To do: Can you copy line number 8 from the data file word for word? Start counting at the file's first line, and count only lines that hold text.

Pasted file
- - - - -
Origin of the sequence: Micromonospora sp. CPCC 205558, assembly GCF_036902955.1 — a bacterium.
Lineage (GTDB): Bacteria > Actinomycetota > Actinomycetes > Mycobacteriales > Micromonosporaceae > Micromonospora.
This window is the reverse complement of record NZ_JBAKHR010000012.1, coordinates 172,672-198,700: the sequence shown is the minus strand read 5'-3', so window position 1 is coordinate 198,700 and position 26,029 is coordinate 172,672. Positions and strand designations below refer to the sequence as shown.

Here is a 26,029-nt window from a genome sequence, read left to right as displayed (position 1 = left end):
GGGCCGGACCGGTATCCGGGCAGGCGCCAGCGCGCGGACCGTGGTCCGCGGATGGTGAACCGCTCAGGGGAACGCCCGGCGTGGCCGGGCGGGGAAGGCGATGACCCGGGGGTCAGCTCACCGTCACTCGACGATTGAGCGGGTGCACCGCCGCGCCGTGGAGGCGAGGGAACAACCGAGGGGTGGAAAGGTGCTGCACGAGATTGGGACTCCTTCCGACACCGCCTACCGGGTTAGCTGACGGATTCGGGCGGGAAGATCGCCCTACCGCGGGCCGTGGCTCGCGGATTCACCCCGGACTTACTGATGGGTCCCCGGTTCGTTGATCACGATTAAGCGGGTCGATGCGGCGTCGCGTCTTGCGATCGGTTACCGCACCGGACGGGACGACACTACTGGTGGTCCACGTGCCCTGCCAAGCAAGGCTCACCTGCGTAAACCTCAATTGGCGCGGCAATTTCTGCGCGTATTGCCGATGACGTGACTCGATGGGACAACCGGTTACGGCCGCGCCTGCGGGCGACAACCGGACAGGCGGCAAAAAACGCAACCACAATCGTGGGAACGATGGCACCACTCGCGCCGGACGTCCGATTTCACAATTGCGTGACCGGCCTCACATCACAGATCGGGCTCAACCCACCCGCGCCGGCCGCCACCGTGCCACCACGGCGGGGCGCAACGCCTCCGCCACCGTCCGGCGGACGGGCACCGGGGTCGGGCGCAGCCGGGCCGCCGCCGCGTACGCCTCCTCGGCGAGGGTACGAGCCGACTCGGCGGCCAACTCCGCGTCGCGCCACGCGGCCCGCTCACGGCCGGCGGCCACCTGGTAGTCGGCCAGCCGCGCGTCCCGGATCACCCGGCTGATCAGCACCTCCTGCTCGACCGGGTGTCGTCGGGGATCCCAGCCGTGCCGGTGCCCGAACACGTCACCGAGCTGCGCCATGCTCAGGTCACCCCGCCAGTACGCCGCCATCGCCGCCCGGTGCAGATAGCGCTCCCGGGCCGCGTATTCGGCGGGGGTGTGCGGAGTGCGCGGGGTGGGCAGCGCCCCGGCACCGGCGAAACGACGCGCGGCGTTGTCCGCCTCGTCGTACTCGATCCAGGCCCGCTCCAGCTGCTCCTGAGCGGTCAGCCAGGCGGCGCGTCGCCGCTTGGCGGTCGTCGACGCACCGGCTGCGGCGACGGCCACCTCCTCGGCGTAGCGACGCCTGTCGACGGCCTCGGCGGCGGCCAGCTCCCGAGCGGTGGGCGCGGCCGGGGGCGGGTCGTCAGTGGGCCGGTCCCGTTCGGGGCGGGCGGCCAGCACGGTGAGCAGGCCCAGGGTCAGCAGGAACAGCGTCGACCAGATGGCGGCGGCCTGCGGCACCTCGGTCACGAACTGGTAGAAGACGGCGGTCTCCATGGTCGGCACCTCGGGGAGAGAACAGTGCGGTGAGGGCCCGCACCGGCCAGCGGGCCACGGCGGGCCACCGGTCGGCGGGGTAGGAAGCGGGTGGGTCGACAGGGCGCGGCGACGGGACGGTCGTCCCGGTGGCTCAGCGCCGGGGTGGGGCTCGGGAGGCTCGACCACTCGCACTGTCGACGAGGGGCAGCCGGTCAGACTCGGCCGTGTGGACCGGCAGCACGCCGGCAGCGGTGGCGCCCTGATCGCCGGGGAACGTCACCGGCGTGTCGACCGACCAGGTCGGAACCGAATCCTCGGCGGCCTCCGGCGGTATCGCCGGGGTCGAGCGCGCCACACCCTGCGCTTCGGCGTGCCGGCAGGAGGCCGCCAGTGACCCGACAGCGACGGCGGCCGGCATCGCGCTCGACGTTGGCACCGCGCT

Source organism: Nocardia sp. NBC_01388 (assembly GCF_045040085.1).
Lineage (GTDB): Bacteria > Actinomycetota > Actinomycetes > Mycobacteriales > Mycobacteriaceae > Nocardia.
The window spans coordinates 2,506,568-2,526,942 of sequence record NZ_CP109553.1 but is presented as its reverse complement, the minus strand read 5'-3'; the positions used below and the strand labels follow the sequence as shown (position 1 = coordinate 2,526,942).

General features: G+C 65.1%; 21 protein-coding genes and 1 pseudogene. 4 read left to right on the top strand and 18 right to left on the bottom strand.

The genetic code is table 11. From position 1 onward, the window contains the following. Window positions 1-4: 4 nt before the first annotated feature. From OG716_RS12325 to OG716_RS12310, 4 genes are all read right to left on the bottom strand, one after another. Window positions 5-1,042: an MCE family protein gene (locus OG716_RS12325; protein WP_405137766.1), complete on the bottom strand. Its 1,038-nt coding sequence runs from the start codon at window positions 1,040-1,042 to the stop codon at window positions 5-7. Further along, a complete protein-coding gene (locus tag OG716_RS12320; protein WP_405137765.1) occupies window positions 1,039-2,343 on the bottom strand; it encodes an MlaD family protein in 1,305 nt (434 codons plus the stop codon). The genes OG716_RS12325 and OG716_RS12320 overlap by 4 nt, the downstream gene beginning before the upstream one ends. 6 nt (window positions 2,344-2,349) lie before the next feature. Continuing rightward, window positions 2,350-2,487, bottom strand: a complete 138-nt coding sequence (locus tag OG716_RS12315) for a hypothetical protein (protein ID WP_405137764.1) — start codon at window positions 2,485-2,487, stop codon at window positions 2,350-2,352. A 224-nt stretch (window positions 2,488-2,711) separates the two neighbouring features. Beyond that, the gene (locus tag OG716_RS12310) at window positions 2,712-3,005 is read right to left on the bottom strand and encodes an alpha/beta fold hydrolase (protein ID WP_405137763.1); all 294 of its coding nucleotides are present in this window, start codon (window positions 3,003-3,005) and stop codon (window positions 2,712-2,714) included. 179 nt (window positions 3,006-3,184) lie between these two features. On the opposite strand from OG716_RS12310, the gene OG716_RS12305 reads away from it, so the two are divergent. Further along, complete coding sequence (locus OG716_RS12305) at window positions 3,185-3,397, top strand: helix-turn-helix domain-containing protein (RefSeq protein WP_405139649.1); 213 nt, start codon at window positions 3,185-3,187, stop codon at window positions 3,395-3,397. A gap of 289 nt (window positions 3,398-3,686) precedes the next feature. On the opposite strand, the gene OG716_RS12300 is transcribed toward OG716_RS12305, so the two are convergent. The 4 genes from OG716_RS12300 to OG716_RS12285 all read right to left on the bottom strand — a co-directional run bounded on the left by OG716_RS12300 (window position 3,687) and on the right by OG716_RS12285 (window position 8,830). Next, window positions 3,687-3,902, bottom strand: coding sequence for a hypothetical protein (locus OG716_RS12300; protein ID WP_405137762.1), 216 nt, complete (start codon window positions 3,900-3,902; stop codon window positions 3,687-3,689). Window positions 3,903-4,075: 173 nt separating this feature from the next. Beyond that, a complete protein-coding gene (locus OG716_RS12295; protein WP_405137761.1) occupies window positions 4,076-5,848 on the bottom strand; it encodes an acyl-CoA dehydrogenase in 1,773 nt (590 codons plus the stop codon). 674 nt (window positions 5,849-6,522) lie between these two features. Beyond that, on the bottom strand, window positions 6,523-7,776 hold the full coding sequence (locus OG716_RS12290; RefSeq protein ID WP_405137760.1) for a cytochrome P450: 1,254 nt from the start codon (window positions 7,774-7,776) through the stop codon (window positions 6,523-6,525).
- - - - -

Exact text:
The window spans coordinates 2,506,568-2,526,942 of sequence record NZ_CP109553.1 but is presented as its reverse complement, the minus strand read 5'-3'; the positions used below and the strand labels follow the sequence as shown (position 1 = coordinate 2,526,942).